Chemistry teachers usually work at the high school, college and university levels. Keep reading to learn more about academic requirements, career opportunities and salaries for aspiring chemistry teachers.
Is Teaching Chemistry for Me?
As a chemistry teacher, you'll teach chemistry-related topics, such as the properties and construction of matter, chemical reactions and organic compounds. At the middle and high school levels, you'll teach students the basics of organic chemistry, inorganic chemistry, chemical analysis and chemical separation through a combination of lectures, coursework and lab experiments. At the college or university level, you may conduct research, submit findings to scholarly journals and solicit research grants, in addition to working with students.
Salary and Employment Outlook
The U.S. Bureau of Labor Statistics (BLS) predicted 12% growth in the employment of middle school teachers between 2012 and 2022 (www.bls.gov). High school teachers should experience growth of 6% during that same time period. Due to the high number of expected retirements and an increase in college enrollment during this time, the BLS predicted faster-than-average employment growth of 19% for professors. As of May 2013, middle school teachers earned an average salary of $56,630, while high school teachers earned $58,260. Chemistry professors at the postsecondary level earned an average income of $83,330 per year, according to the BLS.
How Can I Become a Chemistry Teacher?
There are degree programs at the undergraduate and graduate level, as well as certificate programs, that can train you to teach chemistry. Many schools offer programs that allow you to earn a bachelor's degree in chemistry and a certificate in teaching through a combination of coursework in chemistry and education. These programs usually include a student teaching component where you'll gain first-hand experience working in a classroom. In most states, licensure requirements for middle and high school teachers include completion of a bachelor's program with education courses, a teaching experience and an exam.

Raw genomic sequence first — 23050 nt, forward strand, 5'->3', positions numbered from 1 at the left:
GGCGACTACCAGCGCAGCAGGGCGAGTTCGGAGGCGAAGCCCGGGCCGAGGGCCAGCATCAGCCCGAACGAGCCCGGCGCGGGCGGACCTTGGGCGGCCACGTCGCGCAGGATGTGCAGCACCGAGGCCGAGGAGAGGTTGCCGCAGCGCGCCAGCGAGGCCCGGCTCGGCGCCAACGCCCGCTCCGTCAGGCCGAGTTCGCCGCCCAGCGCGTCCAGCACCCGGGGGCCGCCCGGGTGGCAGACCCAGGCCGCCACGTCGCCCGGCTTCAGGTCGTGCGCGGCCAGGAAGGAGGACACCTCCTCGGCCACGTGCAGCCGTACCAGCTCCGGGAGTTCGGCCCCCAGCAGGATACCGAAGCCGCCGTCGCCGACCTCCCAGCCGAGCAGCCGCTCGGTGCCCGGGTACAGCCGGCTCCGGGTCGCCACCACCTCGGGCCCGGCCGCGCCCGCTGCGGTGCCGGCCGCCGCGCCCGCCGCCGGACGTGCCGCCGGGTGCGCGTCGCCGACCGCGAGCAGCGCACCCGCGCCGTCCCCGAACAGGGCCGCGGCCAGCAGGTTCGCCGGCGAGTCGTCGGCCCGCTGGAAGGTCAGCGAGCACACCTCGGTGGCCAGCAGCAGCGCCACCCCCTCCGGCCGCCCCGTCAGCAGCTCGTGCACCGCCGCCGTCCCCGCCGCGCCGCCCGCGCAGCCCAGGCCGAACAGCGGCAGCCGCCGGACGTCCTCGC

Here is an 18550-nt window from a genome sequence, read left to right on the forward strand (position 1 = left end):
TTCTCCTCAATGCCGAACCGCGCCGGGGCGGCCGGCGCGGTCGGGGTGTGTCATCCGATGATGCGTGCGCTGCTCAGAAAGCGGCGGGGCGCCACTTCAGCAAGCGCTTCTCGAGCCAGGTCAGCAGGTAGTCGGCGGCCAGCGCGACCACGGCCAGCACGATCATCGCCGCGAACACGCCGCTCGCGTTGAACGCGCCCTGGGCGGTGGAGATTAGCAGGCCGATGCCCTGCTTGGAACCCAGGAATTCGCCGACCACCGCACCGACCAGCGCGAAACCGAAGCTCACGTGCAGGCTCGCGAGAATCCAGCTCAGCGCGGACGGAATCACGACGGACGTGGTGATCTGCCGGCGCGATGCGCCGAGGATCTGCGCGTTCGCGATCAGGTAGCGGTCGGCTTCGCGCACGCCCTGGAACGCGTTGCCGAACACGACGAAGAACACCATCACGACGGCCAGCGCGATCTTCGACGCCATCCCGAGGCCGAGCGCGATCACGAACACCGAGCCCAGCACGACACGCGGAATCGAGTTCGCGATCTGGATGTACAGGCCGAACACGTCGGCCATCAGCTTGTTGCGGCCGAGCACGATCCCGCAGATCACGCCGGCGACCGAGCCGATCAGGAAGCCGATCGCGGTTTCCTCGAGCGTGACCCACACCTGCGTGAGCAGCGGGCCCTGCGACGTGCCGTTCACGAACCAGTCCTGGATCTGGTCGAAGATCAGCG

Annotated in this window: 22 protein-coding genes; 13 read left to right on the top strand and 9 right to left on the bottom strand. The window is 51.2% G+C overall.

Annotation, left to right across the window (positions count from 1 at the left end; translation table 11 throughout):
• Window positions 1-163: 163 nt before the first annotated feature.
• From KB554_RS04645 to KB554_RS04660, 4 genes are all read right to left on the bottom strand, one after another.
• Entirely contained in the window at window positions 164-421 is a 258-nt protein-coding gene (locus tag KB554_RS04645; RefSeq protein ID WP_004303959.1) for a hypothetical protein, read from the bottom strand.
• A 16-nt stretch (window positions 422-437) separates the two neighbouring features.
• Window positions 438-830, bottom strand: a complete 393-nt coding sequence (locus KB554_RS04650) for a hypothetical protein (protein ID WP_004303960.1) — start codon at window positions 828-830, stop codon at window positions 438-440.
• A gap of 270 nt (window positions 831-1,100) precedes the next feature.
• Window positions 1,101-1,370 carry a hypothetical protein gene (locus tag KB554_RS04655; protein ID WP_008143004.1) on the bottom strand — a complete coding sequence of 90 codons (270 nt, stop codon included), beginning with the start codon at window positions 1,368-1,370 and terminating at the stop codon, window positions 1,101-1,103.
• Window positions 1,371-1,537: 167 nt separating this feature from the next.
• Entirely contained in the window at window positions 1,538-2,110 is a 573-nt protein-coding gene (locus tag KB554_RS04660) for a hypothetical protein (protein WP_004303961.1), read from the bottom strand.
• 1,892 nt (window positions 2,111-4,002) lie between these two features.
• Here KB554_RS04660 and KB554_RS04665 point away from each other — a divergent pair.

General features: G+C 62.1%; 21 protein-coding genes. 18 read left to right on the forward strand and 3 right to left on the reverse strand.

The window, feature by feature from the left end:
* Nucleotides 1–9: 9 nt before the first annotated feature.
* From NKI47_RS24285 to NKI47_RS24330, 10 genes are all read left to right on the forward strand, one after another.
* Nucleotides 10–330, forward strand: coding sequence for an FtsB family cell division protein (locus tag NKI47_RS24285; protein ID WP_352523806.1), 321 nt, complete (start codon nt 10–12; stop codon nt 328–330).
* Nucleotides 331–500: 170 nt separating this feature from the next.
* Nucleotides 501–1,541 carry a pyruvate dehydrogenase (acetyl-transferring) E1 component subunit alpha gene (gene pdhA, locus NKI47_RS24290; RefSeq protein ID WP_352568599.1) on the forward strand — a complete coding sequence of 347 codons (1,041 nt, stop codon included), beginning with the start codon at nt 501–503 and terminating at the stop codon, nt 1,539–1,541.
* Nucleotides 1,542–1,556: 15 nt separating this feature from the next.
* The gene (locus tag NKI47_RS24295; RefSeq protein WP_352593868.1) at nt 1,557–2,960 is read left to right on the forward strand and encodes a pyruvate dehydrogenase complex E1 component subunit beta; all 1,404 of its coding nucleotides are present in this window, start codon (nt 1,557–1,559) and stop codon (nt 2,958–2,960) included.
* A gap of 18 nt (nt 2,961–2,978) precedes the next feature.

According to the BLS, a few states expect newly hired teachers to obtain a master's degree. Some schools offer master's programs designed for credentialed teachers. If you have a bachelor's degree in chemistry but lack teaching experience, there are also chemistry master's programs that can prepare you for licensure. Teaching at the college level typically requires a minimum of a master's degree. However, most university professors in this field hold a Ph.D. in Chemistry.
If you have a strong background in mathematics and science combined with a desire to share your knowledge with others, teaching chemistry may be a good career choice for you. To succeed in this field, you should have patience and good communication skills, as well as a strong understanding of chemical processes and laboratory safety procedures.